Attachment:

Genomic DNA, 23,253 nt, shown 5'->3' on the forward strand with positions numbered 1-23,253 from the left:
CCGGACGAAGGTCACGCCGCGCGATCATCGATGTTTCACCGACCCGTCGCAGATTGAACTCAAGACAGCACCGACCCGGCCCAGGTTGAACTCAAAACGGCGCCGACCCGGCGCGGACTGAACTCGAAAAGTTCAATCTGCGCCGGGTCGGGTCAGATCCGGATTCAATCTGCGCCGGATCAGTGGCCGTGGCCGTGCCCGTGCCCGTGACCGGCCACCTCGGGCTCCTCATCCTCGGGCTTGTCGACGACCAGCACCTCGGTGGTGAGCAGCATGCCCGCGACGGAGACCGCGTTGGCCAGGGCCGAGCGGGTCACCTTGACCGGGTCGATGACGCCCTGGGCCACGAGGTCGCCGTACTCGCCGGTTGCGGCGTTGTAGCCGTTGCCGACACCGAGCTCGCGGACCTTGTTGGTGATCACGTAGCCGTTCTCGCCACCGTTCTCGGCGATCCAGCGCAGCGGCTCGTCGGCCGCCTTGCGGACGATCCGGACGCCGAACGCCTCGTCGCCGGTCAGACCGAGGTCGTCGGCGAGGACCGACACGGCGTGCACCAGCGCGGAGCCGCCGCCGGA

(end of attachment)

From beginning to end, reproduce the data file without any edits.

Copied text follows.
Genomic DNA, 23,253 nt, shown 5'->3' on the forward strand with positions numbered 1-23,253 from the left:
CCGGACGAAGGTCACGCCGCGCGATCATCGATGTTTCACCGACCCGTCGCAGATTGAACTCAAGACAGCACCGACCCGGCCCAGGTTGAACTCAAAACGGCGCCGACCCGGCGCGGACTGAACTCGAAAAGTTCAATCTGCGCCGGGTCGGGTCAGATCCGGATTCAATCTGCGCCGGATCAGTGGCCGTGGCCGTGCCCGTGCCCGTGACCGGCCACCTCGGGCTCCTCATCCTCGGGCTTGTCGACGACCAGCACCTCGGTGGTGAGCAGCATGCCCGCGACGGAGACCGCGTTGGCCAGGGCCGAGCGGGTCACCTTGACCGGGTCGATGACGCCCTGGGCCACGAGGTCGCCGTACTCGCCGGTTGCGGCGTTGTAGCCGTTGCCGACACCGAGCTCGCGGACCTTGTTGGTGATCACGTAGCCGTTCTCGCCACCGTTCTCGGCGATCCAGCGCAGCGGCTCGTCGGCCGCCTTGCGGACGATCCGGACGCCGAACGCCTCGTCGCCGGTCAGACCGAGGTCGTCGGCGAGGACCGACACGGCGTGCACCAGCGCGGAGCCGCCGCCGGA